Immediately gay marriage opponents will point out that this argument is not sound because, when a panel of judges rule on such an issue, a majority of votes still matters. It is true that a majority of votes matters when a court of law rules on gay marriage, but there is an important distinction to make: while the public vote on the basis of their personal prejudices, judges are obliged to adjudicate the law. While popular opinion is based on popular prejudice, legal opinion is based on interpretation of the law. It is not exactly fair to compare majority rule on the basis of personal prejudices with the majority rule of judges who are obliged impartially to fulfil the law. Therefore, it is invalid to compare majority rule through a public referendum with majority rule through a court of law, and, hence, it is invalid to say that judges should be doing the same thing as the public with regard to minority rights.

But, of course, gay marriage opponents will argue that judges are only adjudicating laws which are passed by elected representatives of the people. So, now the question is, whose interests do those elected representatives actually represent? Gay marriage opponents would argue that they represent the majority opinion of their constituency. This is not necessarily so. If we accept that the majority should rule only on issues which affect the majority, and not those which affect only the minority, then elected representatives are not obliged to represent the views of their majority constituents on issues which affect only the minority. Instead, they are obliged to defend minority interests. And whose majority vote determines that, you may ask? None, because the vote would be a unanimous decision based on reason, logic, and fairness. Reason, logic, and fairness are the ultimate arbiter, not popular opinion.

Of course, not all legislators are rational, hence not all laws they pass will be based on reason. This does not, however, mean that it is right that they pass the laws that they do. It only means that they fail to acknowledge reason. In some sense, the greatest intellectual burden lies on their shoulders.

In summary, I haven’t tried to create the perfect defense of gay marriage in modern-day democracies; I’ve merely tried to challenge how we alienate minorities using “majority rule” as an excuse, even when the majority have no justifiable interest in the lives of the minority. In principle, democracy should be about how we satisfy our personal interests, not how we control the lives of others. And when there is any question about how an issue affects us, it should be boiled down to whom it affects, and this is determined by reason.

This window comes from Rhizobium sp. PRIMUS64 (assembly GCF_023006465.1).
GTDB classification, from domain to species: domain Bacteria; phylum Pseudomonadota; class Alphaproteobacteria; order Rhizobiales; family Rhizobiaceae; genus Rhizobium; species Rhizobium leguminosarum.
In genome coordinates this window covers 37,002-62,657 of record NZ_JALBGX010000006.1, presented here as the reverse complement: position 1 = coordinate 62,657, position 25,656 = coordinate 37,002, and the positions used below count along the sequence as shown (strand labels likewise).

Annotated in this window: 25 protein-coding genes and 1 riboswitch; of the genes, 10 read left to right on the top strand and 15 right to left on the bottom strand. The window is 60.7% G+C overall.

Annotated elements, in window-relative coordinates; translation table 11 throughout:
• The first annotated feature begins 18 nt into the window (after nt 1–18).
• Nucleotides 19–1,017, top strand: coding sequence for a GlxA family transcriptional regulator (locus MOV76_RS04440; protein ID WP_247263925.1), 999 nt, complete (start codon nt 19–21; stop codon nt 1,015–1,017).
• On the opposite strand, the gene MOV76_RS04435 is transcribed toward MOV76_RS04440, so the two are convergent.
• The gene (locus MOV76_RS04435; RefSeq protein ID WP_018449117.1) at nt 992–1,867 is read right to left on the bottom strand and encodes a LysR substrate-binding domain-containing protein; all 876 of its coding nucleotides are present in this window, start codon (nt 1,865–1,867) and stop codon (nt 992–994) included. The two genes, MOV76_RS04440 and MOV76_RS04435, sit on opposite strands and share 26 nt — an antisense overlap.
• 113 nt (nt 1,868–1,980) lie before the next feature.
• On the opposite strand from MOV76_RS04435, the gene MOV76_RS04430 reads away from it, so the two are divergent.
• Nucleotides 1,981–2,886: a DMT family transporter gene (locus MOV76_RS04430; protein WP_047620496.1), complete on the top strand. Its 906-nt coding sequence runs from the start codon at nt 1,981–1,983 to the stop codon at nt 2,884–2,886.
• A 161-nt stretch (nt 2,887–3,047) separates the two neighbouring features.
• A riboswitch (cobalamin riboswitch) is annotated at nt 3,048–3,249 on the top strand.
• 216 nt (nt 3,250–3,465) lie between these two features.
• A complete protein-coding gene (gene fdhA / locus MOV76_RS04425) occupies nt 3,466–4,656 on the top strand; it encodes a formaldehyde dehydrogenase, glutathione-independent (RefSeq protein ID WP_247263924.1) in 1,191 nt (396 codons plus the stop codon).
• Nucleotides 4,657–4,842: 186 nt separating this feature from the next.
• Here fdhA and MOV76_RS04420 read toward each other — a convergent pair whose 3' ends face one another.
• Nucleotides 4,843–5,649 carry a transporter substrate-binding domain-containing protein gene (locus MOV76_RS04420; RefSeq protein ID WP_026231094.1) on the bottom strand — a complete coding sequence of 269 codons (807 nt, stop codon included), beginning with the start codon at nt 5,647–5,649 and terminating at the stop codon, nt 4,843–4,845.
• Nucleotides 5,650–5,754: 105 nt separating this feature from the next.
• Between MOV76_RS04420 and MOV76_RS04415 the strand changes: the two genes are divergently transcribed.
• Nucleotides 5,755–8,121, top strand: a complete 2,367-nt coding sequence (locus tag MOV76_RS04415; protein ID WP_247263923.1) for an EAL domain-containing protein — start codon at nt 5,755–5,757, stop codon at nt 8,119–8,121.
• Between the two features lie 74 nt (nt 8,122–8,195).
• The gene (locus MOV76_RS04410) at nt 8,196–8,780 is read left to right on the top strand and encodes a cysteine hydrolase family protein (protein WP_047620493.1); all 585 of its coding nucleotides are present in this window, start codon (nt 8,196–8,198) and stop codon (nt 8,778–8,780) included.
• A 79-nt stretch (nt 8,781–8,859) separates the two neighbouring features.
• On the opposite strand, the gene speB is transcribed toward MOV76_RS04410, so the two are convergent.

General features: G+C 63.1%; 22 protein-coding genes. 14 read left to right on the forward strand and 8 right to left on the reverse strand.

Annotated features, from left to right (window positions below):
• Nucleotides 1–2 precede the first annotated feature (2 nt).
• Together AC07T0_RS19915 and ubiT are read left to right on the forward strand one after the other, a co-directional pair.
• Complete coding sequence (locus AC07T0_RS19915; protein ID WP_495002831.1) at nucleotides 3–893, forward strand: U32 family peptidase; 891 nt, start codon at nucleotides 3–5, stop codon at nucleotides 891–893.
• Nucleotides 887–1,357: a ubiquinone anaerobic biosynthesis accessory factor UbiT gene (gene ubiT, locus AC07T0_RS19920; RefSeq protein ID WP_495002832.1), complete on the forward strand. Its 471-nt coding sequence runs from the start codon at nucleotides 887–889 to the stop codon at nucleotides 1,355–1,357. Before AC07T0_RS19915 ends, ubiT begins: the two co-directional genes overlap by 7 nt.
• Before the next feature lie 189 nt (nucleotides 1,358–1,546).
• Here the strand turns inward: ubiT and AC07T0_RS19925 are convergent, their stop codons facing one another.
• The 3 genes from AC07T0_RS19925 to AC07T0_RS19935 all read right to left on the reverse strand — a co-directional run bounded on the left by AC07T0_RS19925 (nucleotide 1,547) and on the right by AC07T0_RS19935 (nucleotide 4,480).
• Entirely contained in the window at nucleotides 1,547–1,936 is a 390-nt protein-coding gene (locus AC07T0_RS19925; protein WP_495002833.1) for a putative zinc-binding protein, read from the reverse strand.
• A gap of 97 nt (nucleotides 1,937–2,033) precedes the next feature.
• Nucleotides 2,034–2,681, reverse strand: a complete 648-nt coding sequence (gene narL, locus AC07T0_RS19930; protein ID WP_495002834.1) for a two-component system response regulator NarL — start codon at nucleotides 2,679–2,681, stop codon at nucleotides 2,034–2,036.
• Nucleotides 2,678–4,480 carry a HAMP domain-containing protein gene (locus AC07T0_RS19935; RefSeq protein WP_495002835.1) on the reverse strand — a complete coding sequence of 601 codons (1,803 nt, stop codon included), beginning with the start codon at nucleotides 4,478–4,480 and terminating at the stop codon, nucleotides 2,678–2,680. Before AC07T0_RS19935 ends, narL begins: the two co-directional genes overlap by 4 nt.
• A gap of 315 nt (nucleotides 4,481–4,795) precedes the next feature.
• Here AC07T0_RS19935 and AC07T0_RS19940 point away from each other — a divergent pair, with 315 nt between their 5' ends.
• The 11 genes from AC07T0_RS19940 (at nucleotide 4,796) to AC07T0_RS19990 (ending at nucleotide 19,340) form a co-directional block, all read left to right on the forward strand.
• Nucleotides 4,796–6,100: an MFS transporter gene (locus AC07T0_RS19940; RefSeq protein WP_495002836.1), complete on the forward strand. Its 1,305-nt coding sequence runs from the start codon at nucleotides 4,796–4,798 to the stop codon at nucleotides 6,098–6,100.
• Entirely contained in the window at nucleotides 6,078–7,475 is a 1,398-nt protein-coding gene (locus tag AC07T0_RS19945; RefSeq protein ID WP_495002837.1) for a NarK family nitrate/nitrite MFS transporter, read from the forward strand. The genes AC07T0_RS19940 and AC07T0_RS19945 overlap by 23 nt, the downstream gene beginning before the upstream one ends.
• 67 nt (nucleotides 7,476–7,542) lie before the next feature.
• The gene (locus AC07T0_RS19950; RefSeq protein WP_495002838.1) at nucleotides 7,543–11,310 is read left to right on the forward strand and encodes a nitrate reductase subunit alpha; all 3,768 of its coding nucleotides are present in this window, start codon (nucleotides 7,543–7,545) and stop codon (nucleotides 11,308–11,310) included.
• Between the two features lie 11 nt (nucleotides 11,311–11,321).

That said, if you live in Washington state, and you live in one of the six constituencies led by undecided Washington state senators, I implore you to contact your senator and ask them to vote “yes” on the bill legalising gay marriage. We are just two senators’ votes away from marriage equality. Just two! It is good for gay people and for everybody else.





Julie Gentron and the Lady League, Vol. 1, Ep. 4: Duty Calls

14 01 2012

Written by Brandon Arkell and Seth Gordon Little

Last time on the Lady League, the ladies encountered an obstacle course in the Kuiper Belt, but they were able to warp-drive their way back home to London with the help of Donna Destruction. At the landing pad, they met a mysterious, foreboding figure, Lady Fairfax, who scolded them over their tardiness.

“Lady Fairfax, I apologise”, cried Julie. “You see, we encountered a sort of obstacle course in the Kuiper Belt—”

“—Mere congestion, Gentron!” replied Fairfax, rolling in on her wicker wheelchair, cane in one hand and gin and tonic in the other. “You know that MI6 agents encounter such notorious bottlenecks every day. You can’t possibly see yourself as special in the strive to defend the galaxy against the horrors which lie beyond our thin atmosphere—the microbes of Mars’s half-frozen crust, the virulent tar-women of Io’s angry volcanoes, the space-whales of Saturn’s engorged rings?” She paused and looked about her, then tapped her cane. “Wh-wh-where do you expect me to place my gin and tonic, girl??”

“May I, Lady Fairfax?” offered Rosalind graciously. Fairfax acquiesced, harrumphing indignantly as Rosalind reverently placed the gin and tonic on the spaceship console. 

“Ladies”, cooed the venerable matron, “you are tardy for your next assignment. I have intelligence on a surreptitious figure rumoured to frequent the salons of Paris, the gay bathhouses of Seattle, the opium dens of Shanghai. It—for we do not yet know what shape it takes—traffics in something more precious than the methane riches of Titan itself. Humans!”

“Humans!” gasped the Lady League. Fairfax nodded soberly.

“I—I don’t understand”,  said Julie. “Why, we should have no trouble apprehending a mere slave-trader. We’ve done it before. Remember Slimeball and his power over slime? That’s how Rosalind joined the League. She was his captive aboard his Red Sea freighter, and we helped her escape.”